Assandh

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Assandh

असंध
city
View of Assandh town from the Stupa
View of Assandh town from the Stupa
Assandh is located in Haryana
Assandh
Assandh
Location in Haryana, India
Assandh is located in India
Assandh
Assandh
Assandh (India)
Coordinates: 29°31′N 76°43′E / 29.51°N 76.72°E / 29.51; 76.72Coordinates: 29°31′N 76°43′E / 29.51°N 76.72°E / 29.51; 76.72
Country India
StateHaryana
DistrictKarnal
Population
(2011)
 • Total27,125
Languages
 • OfficialHindi
Time zoneUTC+5:30 (IST)
PIN
132039
ISO 3166 codeIN-HR
Vehicle registrationHR
Websiteharyana.gov.in
STD Code 01749, DL Code HR-40

Assandh is a city and a municipal committee in Karnal district in the state of Haryana, India. Assandh is 45 km south-west of Karnal.

History[edit]

Early history[edit]

Archaeological excavations have revealed Painted Grey Ware,[1] associated with the Vedic people of Iron Age India. Assandh is identified with ancient Āsandīvat,[1][2] a capital of the Kuru Kingdom, which was the first recorded state in ancient India, c. 1200 BCE.[3] Historian Charles Allen has related this town and the Stupa to Asandhimitra, the Chief Queen (Agramahisi) of the Mauryan emperor Ashoka.[4]

Assandh Stupa[edit]

The ruins of more-than-2000-year-old nation’s biggest[citation needed] Buddhist Stupa is situated at Assandh.The stupa is 25-metre high and at least 75 metres in diameter raised on an earthen platform. It is built with the help of bricks. This stupa is bigger than the much-famous stupa at Sanchi. According to historians, bricks used to construct this stupa, having a width of more than two-feet, indicate that the history of this monument dates back to more than 2000 years.Therefore, the importance of Assandh in the ancient period can not be ruled out with the presence of the nation’s biggest stupa.

The ruins of this structure is also known as Jarasandh ka Qila/Teela or Jarasandh ka Teela (Fort/Mound of Jarasandh) named after a character of epic Mahabharat, and forms part of the 48 kos parikrama of Kurukshetra.[5]

According to Archaeological Survey of India, this is a Kushan stupa (belongs to Kushan period).[6]

Colonial era[edit]

Assandh had a large Muslims population before 1947. After the 1947, muslims were replace with the Sikhs and Punjabi Khatri refugee migrants from Pakistani Punjab.

Modern history[edit]

Panipat was the part of District Karnal till 31 October 1989, which was upgraded as a separate District, including Assandh Tehsil of district Karnal. When the District was reformed on 1 January 1992 Assandh Tehsil was excluded from this District.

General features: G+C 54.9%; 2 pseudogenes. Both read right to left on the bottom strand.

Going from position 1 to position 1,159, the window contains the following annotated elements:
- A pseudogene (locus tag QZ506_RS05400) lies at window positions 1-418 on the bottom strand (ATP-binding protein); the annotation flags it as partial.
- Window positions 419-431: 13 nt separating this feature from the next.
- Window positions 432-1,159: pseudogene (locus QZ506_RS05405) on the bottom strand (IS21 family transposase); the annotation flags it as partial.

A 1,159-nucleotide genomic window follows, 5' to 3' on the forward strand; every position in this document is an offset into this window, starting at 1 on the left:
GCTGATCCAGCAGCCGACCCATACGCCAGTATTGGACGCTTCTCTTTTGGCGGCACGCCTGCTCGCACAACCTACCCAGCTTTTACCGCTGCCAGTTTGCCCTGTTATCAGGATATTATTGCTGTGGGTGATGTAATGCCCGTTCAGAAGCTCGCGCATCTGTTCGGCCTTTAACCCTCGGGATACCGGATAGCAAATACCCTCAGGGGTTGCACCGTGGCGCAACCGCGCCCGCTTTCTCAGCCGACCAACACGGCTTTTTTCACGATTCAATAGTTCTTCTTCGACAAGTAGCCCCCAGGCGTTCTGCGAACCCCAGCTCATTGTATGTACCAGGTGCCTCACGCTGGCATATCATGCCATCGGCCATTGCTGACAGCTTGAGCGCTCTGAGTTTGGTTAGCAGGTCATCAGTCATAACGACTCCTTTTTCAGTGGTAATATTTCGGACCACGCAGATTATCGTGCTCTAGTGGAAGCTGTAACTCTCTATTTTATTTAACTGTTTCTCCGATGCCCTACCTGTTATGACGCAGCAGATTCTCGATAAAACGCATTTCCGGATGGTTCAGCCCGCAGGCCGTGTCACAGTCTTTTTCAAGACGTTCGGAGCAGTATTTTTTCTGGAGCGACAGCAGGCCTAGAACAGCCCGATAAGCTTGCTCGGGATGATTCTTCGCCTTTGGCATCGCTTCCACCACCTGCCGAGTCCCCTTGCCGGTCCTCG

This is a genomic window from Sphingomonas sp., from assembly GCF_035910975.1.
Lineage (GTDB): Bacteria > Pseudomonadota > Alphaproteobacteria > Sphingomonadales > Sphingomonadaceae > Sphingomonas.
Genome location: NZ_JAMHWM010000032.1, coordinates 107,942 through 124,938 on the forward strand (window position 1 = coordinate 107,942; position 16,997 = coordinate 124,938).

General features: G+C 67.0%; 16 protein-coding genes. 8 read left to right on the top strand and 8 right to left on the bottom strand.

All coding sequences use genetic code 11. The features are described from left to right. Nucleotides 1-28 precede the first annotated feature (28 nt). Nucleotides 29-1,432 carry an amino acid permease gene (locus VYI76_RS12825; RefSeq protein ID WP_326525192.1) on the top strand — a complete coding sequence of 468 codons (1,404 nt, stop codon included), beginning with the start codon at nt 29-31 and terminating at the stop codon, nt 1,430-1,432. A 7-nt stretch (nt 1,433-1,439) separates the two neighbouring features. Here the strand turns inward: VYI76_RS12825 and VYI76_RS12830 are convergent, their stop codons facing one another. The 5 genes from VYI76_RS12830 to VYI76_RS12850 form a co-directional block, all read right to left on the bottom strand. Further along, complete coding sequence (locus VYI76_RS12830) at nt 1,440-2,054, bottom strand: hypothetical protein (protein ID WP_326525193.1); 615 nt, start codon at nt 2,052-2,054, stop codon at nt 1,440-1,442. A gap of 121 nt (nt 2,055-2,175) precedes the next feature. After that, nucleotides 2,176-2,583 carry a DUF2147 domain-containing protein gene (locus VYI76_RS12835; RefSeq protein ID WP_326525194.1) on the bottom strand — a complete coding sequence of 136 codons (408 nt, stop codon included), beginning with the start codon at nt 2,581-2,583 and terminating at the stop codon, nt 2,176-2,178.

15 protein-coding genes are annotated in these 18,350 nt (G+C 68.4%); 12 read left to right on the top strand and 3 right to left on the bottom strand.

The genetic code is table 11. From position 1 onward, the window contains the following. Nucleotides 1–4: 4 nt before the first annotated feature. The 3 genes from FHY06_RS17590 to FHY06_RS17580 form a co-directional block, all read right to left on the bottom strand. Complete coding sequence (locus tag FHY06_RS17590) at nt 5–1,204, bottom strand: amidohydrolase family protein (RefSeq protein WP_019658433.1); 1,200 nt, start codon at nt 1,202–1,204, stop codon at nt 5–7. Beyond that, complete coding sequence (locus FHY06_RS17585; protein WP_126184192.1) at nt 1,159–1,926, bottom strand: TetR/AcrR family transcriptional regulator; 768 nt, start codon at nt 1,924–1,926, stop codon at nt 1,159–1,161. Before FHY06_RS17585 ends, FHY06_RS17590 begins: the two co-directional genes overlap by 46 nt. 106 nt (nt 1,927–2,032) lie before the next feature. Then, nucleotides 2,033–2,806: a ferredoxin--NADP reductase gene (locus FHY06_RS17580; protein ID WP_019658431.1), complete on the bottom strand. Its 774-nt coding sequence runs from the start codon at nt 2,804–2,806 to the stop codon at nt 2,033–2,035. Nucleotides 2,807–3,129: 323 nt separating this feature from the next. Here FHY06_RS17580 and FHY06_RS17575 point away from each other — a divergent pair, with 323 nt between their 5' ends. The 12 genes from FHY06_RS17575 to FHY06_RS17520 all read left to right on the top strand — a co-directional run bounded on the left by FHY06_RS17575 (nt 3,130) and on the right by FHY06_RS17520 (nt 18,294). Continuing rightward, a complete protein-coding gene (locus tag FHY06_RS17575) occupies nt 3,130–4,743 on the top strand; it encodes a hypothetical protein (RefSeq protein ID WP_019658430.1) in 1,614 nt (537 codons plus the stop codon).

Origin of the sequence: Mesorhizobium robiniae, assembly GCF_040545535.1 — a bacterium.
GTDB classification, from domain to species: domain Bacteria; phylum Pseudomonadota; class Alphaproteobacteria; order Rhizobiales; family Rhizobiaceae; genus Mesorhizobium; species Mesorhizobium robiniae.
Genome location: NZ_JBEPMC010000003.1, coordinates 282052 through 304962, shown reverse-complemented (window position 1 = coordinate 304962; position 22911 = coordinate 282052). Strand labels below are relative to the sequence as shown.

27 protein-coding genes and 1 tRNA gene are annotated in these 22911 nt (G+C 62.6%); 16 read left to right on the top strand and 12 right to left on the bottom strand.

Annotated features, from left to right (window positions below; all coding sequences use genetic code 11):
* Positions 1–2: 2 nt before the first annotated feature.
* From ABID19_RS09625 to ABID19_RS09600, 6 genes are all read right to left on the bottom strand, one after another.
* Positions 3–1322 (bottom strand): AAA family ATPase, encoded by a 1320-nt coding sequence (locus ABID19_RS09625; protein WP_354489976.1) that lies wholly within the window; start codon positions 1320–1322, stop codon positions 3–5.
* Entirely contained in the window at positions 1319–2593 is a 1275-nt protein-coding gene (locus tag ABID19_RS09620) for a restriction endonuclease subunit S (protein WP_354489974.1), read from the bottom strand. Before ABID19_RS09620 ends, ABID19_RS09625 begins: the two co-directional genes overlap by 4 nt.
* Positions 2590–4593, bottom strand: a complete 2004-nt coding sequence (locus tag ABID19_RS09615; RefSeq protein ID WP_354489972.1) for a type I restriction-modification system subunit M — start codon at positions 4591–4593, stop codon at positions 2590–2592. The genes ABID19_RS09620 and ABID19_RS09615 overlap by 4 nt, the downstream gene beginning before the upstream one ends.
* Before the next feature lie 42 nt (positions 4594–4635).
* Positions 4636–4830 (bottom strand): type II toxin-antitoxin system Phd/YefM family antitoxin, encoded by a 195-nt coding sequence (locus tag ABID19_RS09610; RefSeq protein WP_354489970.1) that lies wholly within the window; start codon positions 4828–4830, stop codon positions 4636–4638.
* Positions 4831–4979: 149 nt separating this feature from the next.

There is a Gurudwara and Sanatan Dharm Mandir.

Demographics[edit]

As of 2001 India census,[7] Assandh had a population of 41,415. Males constitute 54% of the population and females 46%. Assandh has an average literacy rate of 62%, higher than the national average of 59.5%; with 58% of the males and 42% of females literate. 15% of the population is under 6 years of age.

Schools[edit]

  • Vivekanand Vidya Niketan, Assandh
  • MAX International School Assandh
  • D.A.V. Public School Assandh
  • National Public School Assandh
  • JPS Academy Assandh
  • Aadarsh Public School Assandh
  • Minerva Public School Assandh
  • Himalaya Public School Assandh
  • Shivalik Public School Assandh
  • Sant Joseph Public School Assandh
  • MM Public School Assandh
  • Cambridge Public School Assandh

Colleges[edit]

  • Jeevan Chanan Mahila Mahavidayalaya Assandh
  • Jeevan Chanan College of Education Assandh
  • Baba fateh singh ji Government College Assandh, Karnal
  • Ramrishi private iti Assandh road Salwan (Assandh)pin ,132046.

Politics[edit]

Assandh is part of Assandh constituency of the Haryana Vidhan Sabha. The following is the list of MLAs have been elected from this constituency:

Villages in Assandh Tehsil[edit]

References[edit]

  1. ^ a b Prāci-jyotī: Digest of Indological Studies. Kurukshetra University. 1967.
  2. ^ Roshen Dalal (2010). Hinduism: An Alphabetical Guide. Penguin Books India. pp. 177–. ISBN 978-0-14-341421-6.
  3. ^ M Witzel, Early Sanskritization: Origin and Development of the Kuru state, EJVS vol. 1 no. 4 (1995)
  4. ^ Allen, Charles (2012). "16". Ashoka: The Search for India's Lost Emperor. Hachette UK. ISBN 1408703882.
  5. ^ "Kurukshetra map". kurukshetra.nic.in. Retrieved 24 July 2016.
  6. ^ http://asi.nic.in/asi_monu_alphalist_haryana.asp
  7. ^ "Census of India 2001: Data from the 2001 Census, including cities, villages and towns (Provisional)". Census Commission of India. Archived from the original on 2004-06-16. Retrieved 2008-11-01.